Best Things to do in Seville, Spain
Seville is an incredible city—I lived there for a year and a half, and I never ran out of cultural attractions to visit. The heart of Andalusia can easily be toured over a weekend or for weeks at a time, since it has a manageable amount of major attractions and an enormous stock of less famous but equally impressive sights.
In addition to that, the atmosphere of the city makes it very easy to just sit back, enjoy a well-priced beer, and watch the world go by. When lounging outside of many of the bars in Seville, you will enjoy lovely views of a historic church at a minimum.
Combine all these factors, and you’ll see why Seville is an unbeatable destination for tourists with all types of interests. Read below for my must-sees in the city—they are not to be missed!
Real Alcázar de Sevilla (Alcázar of Seville)
If you’ve watched Game of Thrones, then when you visit Real Alcázar, you’ll quickly realize that it is the set of Dorn. It’s no wonder why; it’s a breathtaking, expansive palace that you could spend countless hours in. The Moorish architecture is positively stunning, but the real showstopper is the garden, which goes on and on and on.
You would never suspect that such an enormous oasis exists right in the city centre from the outside—the first time I went in, I knew nothing about it, so I was blown away by how large and beautiful it is. I recommend bringing a picnic in order to spend a leisurely, unrushed day in there. Don’t miss the water organ, the underground baths, and the hedge maze.
Catedral de Sevilla (Seville Cathedral)
The cathedral is situated right beside Real Alcázar, and it is the breathtaking symbol of Seville. Enormous in size, you will find that it is stunning and different from every angle. Take time to walk around and admire its architecture, and stop at New York Slice or any one of the nearby tapas bars for a bite to eat. Unlike most tourist destinations, this one isn’t surrounded by terribly overpriced food.
Research the closing times so that you can explore the inside of this wonder to your heart’s content, as well as climb up the Giralda tower. You’ll find the supposed tomb of Christopher Columbus and one of the most impressive organs I’ve ever seen. The steep climb up to the top of the bell tower is worth it for the unbeatable view of the city, although it can be crowded up there at times. For a great view of the Cathedral itself, treat yourself afterwards to a (slightly pricey) drink on the terrace of nearby Hotel Doña Maria.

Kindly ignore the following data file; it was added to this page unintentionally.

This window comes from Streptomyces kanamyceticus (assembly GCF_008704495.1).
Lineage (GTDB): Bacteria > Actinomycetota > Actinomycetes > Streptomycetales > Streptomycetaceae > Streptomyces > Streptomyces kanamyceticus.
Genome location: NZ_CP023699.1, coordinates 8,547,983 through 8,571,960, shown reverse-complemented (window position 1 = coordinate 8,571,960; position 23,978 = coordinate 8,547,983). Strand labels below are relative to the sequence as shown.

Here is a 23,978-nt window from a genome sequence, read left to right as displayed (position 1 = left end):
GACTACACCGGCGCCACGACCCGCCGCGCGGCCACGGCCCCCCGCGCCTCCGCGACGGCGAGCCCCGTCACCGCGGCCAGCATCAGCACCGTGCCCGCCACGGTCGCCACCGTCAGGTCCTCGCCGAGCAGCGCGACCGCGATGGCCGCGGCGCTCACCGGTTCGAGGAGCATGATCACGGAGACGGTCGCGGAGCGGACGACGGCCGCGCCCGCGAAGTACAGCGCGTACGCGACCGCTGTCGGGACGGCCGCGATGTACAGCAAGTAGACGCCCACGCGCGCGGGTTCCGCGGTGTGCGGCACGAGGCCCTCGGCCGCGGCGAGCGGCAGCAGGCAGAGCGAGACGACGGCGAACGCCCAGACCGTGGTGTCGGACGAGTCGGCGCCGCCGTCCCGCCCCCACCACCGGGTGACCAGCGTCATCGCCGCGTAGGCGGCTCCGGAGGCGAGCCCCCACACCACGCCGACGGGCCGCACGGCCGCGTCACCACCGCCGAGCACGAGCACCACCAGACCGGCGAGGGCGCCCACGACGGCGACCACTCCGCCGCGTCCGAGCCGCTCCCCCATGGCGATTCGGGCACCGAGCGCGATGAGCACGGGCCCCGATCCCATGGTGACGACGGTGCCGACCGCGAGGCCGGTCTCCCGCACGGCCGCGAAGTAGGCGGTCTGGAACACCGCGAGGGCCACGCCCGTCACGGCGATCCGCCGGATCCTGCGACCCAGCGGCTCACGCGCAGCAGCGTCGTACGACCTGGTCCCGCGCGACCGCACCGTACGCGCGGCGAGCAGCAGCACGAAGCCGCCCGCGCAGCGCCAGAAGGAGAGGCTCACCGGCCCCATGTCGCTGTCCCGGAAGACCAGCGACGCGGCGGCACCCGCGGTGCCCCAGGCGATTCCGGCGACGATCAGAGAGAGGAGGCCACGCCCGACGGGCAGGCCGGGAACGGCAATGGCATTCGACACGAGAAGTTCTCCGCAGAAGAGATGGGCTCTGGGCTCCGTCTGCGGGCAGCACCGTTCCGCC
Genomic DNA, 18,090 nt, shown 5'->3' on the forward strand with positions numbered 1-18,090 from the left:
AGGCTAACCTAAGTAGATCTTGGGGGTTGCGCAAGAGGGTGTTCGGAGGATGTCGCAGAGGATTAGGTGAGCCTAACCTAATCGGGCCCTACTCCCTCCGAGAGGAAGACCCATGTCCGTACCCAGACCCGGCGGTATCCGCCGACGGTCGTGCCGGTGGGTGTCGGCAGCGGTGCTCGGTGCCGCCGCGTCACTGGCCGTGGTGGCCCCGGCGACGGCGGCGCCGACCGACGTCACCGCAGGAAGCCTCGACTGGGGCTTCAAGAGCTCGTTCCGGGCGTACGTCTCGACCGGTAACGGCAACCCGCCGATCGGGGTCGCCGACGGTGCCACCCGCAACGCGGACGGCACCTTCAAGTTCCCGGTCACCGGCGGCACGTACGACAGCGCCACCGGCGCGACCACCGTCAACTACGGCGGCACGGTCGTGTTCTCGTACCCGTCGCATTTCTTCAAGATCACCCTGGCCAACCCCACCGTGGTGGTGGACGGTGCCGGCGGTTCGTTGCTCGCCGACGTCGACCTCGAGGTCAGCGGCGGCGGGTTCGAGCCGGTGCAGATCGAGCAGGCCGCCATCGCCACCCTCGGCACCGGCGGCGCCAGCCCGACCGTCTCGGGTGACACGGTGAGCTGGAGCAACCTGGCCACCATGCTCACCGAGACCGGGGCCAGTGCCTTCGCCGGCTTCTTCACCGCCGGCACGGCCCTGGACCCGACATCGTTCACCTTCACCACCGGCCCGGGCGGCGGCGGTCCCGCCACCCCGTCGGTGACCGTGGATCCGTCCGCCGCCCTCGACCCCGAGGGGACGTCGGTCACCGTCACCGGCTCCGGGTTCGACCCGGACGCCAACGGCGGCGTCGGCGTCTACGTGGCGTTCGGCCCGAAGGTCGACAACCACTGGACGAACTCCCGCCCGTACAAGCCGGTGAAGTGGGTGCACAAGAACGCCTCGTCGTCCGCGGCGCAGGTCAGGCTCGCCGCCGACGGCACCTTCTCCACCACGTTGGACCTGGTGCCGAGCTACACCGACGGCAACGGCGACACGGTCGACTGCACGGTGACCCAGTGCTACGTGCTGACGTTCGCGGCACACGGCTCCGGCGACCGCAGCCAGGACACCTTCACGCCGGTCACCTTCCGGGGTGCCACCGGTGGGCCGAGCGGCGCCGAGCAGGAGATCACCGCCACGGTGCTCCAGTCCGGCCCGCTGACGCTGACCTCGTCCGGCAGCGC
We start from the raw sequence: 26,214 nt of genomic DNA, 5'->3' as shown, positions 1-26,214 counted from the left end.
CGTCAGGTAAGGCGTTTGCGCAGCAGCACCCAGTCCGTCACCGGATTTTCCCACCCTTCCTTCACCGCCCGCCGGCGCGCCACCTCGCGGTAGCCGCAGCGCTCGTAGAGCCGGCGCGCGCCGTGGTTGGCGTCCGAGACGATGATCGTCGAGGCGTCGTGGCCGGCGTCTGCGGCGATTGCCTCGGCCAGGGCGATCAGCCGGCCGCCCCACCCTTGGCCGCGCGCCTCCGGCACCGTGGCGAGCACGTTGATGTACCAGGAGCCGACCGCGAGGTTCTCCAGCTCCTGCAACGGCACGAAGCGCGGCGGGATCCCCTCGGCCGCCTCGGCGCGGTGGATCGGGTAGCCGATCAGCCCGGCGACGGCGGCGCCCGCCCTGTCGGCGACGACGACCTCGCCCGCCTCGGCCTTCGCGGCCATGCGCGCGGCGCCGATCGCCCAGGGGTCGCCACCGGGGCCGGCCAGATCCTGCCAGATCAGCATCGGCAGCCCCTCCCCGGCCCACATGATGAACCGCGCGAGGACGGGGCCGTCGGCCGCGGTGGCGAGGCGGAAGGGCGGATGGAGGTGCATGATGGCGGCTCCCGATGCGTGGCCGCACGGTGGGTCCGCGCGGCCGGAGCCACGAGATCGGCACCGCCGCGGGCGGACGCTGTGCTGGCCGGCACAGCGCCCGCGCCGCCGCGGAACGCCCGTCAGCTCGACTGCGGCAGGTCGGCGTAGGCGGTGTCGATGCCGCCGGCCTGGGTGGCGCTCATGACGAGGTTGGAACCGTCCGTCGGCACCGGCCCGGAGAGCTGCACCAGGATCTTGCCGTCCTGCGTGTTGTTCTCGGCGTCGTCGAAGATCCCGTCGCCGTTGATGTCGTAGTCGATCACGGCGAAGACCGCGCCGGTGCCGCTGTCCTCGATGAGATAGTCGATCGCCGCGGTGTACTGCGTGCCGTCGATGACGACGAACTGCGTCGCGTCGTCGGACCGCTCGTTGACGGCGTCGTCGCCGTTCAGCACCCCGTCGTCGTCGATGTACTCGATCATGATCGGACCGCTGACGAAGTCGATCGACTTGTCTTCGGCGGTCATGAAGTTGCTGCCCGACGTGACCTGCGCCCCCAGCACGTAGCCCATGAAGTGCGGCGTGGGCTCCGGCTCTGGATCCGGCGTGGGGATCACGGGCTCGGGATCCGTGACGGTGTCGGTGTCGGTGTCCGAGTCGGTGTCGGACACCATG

Another movie set (Star Wars and The Dictator), Plaza de España is not so much impressive for its history as it is for its character. This large free attraction is a lovely place to take pictures, since it is colorful, unique, and has charming bridges, a gushing fountain, and a meandering river. Go on the river row boats for a whimsical 30 minutes; it’s very cheap.
Afterwards, take a stroll in Parque Maria Luisa right next door. This former royal garden is full of surprises; you’ll encounter swans, duck ponds, bridges, and waterfalls in this shady paradise. Since both of these attractions are free, pay the small fee to rent one of the two- or four-person bicycle cars to tour on four wheels and feel like a kid again.
Seville's river separates the historic centre from the vibrant neighborhood of Triana, and its lovely atmosphere attracts locals day and night. Go there at sunset to really get a taste of Seville's famous romantic ambiance. You will notice Torre del Oro straight away, which is a beautiful reminder of the city's historic past. This river acted as the starting point for many famous expeditions to the new world, including Christopher Columbus's voyage.
Stick to walking along the river between Puente de Isabel II and Puente de San Telmo. If you cross onto the side of Triana, you will get a great view of Torre del Oro and the tower of the cathedral. This is the quintessential Seville skyline, so stop for a drink at one of the riverside bars that you see.
The narrow, winding streets of this cobbled neighborhood in the heart of the city will quite literally cause you to get lost in the dreamy, lazy aura of Seville. At times touristy, this area is altogether pleasant and will give you the quaint and traditional Spanish flavor that you've been craving. Seek out the rustic pottery shops and alluring tapas bars, but be sure to spend most of your time in the streets.
This is a great opportunity to go to a flamenco show, which is what Andalusia is famous for. Casa de Flamenco is a great choice for tourists who are seeking a polished performance, and for a more local experience, look out for La Carbonería, which has free flamenco shows every night in a laid-back atmosphere.
This guide is great for those who are making a short trip to Seville and want to make sure they see all the highlights. Don't worry about seeing everything, since as I said before, this remarkable city of oranges is most famous for its smoldering atmosphere.